AUKUS: We are moving fast from being a country with the self-respect of true independence.

Sep 27, 2021
Scott Morrison. (Image: AAP/Mick Tsikas)

The main British objective under their appalling political leadership seems to be to find something meaningful to do after the Brexit debacle… Joe Biden could not even remember Scott Morrison’s name.

Former British prime minister Harold Wilson was quoted — possibly apocryphal — as saying that a week is a long time in politics. This has been a very long week.

On most hard issues, policy is a viscous, not a clear-cut, commodity. So the advocates and opponents of AUKUS won’t have a walkover on what is the best boat for Australia.

Australians lacking a phobia about things nuclear will see the merits of more powerful boats and a stronger navy (let us leave it to the experts as to which boats can move more stealthily though our northern approaches). For the old-fashioned anti-nuclear crowd, time has moved on.

If we are to change to nuclear-power ships, why did we not go all the way five years ago? Where was the problem then? The Americans had size and clout. The British boats worked. So did those of the French.

Was it impossible to persuade the Australian public of the merits of nuclear-powered boats? We never even tried. And yes, there was a China threat then as well.

Whatever might have been, we have now charted a clearer course on boats. But why this course?

The Brits are a skillful bunch, but the Americans know more about submarines. The main British objective under their appalling political leadership seems to be to find something meaningful to do after the Brexit debacle – unless there exists some arrangement between the US and the UK about which we Australians are in the dark. Maybe a British boat would be a better one for our needs. It will be interesting if Uncle Sam agrees.

The widely publicised visit of a British aircraft carrier to the Asia-Pacific region this year did not include dropping in for a beer in an Australian port.

So keep families together, yes. Honour our dead together, yes. But less cant about strategic cooperation. And please, please, don’t seek to mimic the US-Australian mateship nonsense.

And what about the French? We remain anglophiles under our thin wreath of multiculturalism. We forget that in Europe — after Brexit — Germany and France are more powerful than the British. The French remain a Pacific nation — a big one. The total British diplomatic presence in the Pacific might equal in numbers their diplomats in a couple of Balkan states.

Why did the Americans go quite so far in rescuing us from our submarine fiasco when Joe Biden could not even remember Scott Morrison’s name? The US president clearly wanted to get the Afghan disgrace off the front pages. More important, Biden now sees China as a bigger strategic threat than Russia — and it is.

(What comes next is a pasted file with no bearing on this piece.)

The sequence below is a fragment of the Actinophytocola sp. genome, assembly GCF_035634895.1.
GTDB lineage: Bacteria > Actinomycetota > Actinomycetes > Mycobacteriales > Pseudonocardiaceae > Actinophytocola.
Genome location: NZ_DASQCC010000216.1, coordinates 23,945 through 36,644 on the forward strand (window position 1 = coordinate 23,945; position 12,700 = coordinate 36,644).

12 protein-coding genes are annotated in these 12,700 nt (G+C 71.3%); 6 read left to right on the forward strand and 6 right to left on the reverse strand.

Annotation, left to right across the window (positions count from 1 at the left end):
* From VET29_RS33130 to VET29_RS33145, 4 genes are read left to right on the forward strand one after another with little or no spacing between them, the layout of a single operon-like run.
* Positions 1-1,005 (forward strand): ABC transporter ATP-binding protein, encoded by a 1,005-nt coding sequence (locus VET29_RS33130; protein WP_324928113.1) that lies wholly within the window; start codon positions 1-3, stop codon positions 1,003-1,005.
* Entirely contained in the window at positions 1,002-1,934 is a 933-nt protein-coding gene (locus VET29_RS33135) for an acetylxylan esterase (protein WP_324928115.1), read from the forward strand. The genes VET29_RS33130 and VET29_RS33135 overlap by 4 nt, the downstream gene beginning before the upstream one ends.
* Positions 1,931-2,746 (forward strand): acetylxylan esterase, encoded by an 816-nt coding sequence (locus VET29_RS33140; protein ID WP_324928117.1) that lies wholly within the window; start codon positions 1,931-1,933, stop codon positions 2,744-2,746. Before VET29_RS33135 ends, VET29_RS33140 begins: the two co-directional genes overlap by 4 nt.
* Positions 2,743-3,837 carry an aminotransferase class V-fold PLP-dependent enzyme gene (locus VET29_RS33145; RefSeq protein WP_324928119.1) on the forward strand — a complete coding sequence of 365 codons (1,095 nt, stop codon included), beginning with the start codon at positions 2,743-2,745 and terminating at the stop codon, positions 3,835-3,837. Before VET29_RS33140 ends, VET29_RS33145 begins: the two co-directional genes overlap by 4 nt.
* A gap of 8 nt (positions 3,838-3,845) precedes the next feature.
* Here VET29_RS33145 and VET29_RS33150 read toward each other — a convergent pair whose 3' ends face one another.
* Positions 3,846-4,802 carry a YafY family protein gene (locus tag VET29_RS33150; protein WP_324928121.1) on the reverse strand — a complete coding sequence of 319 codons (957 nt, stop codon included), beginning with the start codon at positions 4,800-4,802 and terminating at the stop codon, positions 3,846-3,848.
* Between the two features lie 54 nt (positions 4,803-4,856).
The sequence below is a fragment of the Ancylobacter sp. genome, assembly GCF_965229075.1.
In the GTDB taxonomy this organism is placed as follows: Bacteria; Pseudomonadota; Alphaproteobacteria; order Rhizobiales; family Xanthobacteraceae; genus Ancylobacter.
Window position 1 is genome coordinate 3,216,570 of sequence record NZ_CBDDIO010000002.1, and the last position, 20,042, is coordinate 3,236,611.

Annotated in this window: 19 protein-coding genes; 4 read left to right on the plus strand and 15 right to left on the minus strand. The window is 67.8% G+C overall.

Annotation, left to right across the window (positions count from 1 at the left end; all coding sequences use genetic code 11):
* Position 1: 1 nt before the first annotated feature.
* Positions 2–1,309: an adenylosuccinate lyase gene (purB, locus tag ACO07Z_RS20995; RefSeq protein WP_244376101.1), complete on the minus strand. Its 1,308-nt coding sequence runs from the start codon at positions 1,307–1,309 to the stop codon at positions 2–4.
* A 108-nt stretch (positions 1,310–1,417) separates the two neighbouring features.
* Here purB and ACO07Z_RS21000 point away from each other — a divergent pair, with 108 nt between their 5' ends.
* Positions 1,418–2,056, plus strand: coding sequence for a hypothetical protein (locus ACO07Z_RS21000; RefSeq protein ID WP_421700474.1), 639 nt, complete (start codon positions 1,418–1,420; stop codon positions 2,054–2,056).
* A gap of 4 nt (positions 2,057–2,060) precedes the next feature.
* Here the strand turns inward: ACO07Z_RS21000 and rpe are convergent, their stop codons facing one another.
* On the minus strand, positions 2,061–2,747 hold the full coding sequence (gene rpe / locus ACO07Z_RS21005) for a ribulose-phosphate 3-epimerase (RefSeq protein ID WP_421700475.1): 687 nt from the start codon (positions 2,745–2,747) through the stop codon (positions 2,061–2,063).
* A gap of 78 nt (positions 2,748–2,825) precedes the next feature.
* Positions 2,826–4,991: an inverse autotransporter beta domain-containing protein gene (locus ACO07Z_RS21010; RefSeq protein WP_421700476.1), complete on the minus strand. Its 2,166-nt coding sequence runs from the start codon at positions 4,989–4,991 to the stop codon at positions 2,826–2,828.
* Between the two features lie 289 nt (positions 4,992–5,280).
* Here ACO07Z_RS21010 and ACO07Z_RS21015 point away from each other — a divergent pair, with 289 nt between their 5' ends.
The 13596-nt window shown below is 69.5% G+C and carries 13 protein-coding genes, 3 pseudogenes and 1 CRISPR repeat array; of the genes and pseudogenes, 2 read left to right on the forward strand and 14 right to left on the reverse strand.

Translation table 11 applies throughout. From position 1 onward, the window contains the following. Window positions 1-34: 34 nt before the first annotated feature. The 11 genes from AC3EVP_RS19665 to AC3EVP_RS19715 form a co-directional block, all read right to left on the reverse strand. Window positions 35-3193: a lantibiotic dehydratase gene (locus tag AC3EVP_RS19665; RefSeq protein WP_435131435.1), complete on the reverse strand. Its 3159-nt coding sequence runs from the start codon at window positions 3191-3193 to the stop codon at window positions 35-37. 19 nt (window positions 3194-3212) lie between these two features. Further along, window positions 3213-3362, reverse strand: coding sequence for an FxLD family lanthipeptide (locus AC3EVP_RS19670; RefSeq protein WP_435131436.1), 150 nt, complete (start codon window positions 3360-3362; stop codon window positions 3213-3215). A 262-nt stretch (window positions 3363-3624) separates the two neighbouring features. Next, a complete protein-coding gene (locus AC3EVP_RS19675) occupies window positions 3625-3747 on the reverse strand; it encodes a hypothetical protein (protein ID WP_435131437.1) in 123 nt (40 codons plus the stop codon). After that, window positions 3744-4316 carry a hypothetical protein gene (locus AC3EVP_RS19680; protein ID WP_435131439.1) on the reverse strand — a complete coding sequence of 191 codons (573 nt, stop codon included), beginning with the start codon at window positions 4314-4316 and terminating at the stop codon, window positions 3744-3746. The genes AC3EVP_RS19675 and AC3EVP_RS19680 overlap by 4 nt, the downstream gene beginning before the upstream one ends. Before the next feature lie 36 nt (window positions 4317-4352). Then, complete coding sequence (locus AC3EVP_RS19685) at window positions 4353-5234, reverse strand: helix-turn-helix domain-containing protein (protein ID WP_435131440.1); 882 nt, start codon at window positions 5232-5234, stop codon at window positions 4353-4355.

But we forget the offence to one of America’s three most important European allies given its issues with Russia, the Ukraine and the Baltics? The Americans must have calculated the damage to NATO through the deception of France at the Cornwell meeting with Biden and Morrison.

The depth of the mistake

Biden did not anticipate the depth of the French reaction, According to senior Washington sources, this was partly because the Americans could not believe the crassness with which the matter was handled by Australia. But that is not enough to explain the depth of the mistake.

However, for us — hype aside, the saddest thing about the recent shift is it diminishes the serious Australian diplomatic effort with Asia over 50 years or so, including the post-Vietnam bolstering of ASEAN, the building of APEC and so on.

We were never to be Asians — nor should we have been. But we were able to become an erstwhile British Dominion, which successfully developed strong regional links with our emergent postcolonial neighbours.

Post World War II, there were three main tenets to our foreign policy — a constructive role in the post-war multilateral order; the protective shield of ANZUS; and engagement with Asia.

Donald Trump did much to destroy the post-war order ANZUS has taken on — a new, and almost sacred, structure not foreseen before the growth of China.

And rather than spending political energy on our immediate region on how to handle the new world cleverly and in our regional interests, we now seem to be snuggling up again to our erstwhile great and powerful friends — most comfortable in the all-white Five Eyes circle.

Yes! Some will say, what about the QUAD? It comprises Europeans and Asians. Careful! Good to have Japan — wealthy, and the best diplomats in Asia. But constitutional impediments to military activity remain, and there exist deep divisions in its polity between nationalism and pacifism.

The Indians have been enemies of China since the 1960s border war. They will go where their interests dictate. They will not veer from their doctrine of strategic autonomy. They have never much liked the QUAD. It is now more valuable to them, but it will never be an ANZUS or AUKUS.

In ASEAN, not all would eschew big Australian boats. But few see merit in further injections into the region of mutual Chinese-American hostility.

So let us not get carried away with AUKUS. It symbolises that the Americans are very serious about Asia and on a lesser scale about dampening down Australia’s insecurities. Good.

But we are moving fast from being a country with the self-respect of true independence.

This article was first published by The Australian Financial Review and is reproduced with permission.

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